NASA's Hubble Space Telescope and new observation method, have detected dark matter clumps that was not noticed till now. Discovering these clumps has proven one prediction of the cold dark matter theory.
Galaxies are formed and are supported by clouds of dark matter, that is the structure of the universe. These cold dark matter particles are cold and move slowly with a mass greater than the milky way.
Data from Hubble gives clues how it reacts with the dark matter is expected to be according to calculations.
The entire universe is made up of dark matter (invisible) that holds it together. Without it, everything falls apart. Astronomers predict its existence because it produces gravitons that creates gravity in the universe. Stars are relatively few in dark matter clumps because few stars are found there.
Dark matter is plentiful in large to medium galaxies wherein smaller clumps, called warm dark matter, have been recently found. These warm dark matter move faster compared to cold matter.
According to Anna Nierenberg of NASA's Jet Propulsion Laboratory in Pasadena, they have found proof of its existence using predictions and statistics with Hubble's images. All these contribute to a more solid theory that thought of before.
Searching for dark matter is done by using quasars that were near black holes. It measures the light coming from oxygen and neon gas that envelope the out rim of black holes. This is like nifying lens to detect clumps of dark matter.
By this method, clumps were discovered in the line of sight (telescope's) through this gravity lens. All the dark matter equals 1/10,000th to 1/100,000th times the Milky Way's dark halo around it. Chances of small galaxies are slim in the galactic halo and will be harder to find embedded stars there too.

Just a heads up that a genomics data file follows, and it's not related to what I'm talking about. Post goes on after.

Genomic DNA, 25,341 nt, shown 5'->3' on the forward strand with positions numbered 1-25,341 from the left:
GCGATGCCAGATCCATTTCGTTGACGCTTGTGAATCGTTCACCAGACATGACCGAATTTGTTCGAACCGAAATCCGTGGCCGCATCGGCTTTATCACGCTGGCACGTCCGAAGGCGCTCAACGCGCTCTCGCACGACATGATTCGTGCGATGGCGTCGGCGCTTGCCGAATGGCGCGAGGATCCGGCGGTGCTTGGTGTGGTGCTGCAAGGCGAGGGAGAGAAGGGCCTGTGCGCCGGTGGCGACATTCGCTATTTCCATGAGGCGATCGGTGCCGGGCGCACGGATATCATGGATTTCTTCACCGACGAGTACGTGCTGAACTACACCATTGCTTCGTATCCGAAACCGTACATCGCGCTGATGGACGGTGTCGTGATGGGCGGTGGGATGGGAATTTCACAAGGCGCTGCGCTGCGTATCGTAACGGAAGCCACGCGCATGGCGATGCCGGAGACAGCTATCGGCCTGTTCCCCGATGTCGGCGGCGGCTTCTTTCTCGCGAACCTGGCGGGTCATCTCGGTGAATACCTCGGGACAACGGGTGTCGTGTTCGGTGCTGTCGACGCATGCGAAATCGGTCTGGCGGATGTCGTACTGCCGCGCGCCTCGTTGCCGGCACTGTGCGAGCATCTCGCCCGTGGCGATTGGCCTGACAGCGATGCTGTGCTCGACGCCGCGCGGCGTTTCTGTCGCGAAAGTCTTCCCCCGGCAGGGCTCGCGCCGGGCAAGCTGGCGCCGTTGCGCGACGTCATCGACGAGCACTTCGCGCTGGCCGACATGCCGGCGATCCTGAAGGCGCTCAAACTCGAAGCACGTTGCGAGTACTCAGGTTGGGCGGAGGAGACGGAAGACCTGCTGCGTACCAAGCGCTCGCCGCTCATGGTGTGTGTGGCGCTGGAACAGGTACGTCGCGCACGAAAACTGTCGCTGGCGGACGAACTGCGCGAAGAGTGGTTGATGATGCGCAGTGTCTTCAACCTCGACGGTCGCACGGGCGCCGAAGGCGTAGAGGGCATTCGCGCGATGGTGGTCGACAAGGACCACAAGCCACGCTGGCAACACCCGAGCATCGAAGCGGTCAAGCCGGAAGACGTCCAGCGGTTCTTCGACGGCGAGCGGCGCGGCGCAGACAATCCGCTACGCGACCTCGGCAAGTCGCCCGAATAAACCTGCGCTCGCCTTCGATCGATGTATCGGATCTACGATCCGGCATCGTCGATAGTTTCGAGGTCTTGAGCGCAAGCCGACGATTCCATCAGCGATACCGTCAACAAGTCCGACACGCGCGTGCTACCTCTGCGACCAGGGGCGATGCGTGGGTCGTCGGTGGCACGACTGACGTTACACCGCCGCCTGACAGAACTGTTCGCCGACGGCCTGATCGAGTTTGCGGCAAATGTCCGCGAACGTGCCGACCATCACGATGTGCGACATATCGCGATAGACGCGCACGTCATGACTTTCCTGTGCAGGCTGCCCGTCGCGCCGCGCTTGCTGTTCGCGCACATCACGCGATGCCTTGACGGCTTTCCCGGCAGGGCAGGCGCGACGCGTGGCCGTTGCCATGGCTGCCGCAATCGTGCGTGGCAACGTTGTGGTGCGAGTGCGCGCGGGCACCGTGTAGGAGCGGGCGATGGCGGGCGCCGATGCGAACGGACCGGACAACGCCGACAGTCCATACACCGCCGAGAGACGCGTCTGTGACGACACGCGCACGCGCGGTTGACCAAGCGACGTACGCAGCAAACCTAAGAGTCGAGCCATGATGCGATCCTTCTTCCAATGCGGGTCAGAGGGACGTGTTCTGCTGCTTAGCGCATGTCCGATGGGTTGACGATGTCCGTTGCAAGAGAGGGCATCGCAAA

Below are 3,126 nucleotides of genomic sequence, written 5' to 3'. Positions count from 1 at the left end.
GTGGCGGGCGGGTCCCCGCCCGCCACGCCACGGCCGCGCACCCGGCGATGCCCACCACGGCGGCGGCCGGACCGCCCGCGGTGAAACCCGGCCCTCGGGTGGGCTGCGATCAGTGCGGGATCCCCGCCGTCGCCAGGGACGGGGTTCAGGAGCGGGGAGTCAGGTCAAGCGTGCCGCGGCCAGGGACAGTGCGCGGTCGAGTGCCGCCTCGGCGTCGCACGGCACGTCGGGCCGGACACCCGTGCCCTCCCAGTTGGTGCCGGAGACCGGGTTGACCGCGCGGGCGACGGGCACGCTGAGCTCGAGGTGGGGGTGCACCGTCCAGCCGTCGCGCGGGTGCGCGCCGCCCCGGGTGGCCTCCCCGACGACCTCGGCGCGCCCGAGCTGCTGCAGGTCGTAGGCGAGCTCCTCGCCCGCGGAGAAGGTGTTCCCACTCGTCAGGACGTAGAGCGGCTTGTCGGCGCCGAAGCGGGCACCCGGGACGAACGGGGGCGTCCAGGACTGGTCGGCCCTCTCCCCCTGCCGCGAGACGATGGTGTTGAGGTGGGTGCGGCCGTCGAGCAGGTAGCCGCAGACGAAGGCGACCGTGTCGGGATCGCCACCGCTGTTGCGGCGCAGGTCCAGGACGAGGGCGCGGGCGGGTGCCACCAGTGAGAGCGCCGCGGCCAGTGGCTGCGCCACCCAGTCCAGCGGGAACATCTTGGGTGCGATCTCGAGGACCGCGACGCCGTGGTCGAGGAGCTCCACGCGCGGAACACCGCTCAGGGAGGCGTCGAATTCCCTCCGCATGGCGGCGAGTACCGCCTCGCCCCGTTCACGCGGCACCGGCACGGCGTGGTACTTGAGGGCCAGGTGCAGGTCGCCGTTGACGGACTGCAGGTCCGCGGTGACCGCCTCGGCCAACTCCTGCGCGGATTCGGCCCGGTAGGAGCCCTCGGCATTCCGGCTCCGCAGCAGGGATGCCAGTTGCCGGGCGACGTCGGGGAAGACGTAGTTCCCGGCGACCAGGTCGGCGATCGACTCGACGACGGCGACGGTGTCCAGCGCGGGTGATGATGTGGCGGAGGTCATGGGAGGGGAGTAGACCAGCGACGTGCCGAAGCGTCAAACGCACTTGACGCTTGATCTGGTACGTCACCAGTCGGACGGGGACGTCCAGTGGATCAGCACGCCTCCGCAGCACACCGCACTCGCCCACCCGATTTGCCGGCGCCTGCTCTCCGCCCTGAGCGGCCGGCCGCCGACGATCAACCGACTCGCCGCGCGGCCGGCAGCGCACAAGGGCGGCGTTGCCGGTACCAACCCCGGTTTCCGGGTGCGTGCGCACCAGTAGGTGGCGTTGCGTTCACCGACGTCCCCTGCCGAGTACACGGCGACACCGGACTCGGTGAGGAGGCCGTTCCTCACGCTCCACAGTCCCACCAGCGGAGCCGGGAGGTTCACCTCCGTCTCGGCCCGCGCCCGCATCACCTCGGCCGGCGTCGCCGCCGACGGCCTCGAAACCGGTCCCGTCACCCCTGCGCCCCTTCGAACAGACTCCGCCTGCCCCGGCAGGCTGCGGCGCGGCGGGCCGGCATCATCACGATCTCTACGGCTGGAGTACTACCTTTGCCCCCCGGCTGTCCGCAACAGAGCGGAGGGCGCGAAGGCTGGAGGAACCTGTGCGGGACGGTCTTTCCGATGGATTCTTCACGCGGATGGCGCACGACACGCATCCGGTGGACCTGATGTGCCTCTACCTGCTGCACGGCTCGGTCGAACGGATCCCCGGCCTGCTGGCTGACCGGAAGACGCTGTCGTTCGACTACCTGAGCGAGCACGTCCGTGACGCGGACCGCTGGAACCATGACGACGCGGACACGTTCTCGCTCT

All eight quasars and galaxies were all linear for the gravitational lensing, had for images of the quasar. The four images were needed for analysis of the galaxies and quasar.
Indicators of the presence of dark matter clumps change the brightness and location of the quasar image. Looking at how they look with or without gravity lensing, to see how much dark matter is there. Analyzing the data to recreate the images in full clarity with varied techniques.
In the gravitational lens, some cracks are small dark matter clumps seen through it. These clumps are what alters the image that is produced by Hubble. When the images are analyzed and magnified by digital imaging of the quasars.
The Wide Field Camera 3 captures the light from quasars, light is analyzed with spectroscopy. Light emissions from quasars are best seen in infrared light, than any other spectrum. With Hubble out in orbit, that has the best resolution than telescopes on earth.
Using ground-based surveys such as the Sloan Digital Sky Survey and Dark Energy Survey that made the clarity of the maps better and three -dimensional too. These quasars are 10 billion light-years from Earth, galaxies in the front are 2 billion light-years away.
Ana Nierenberg explained that by detecting dark matter clumps, that is understood by how much there is in the universe. Though the images show the possible existence of dark matter, there is no answer yet how it really works and if it is there.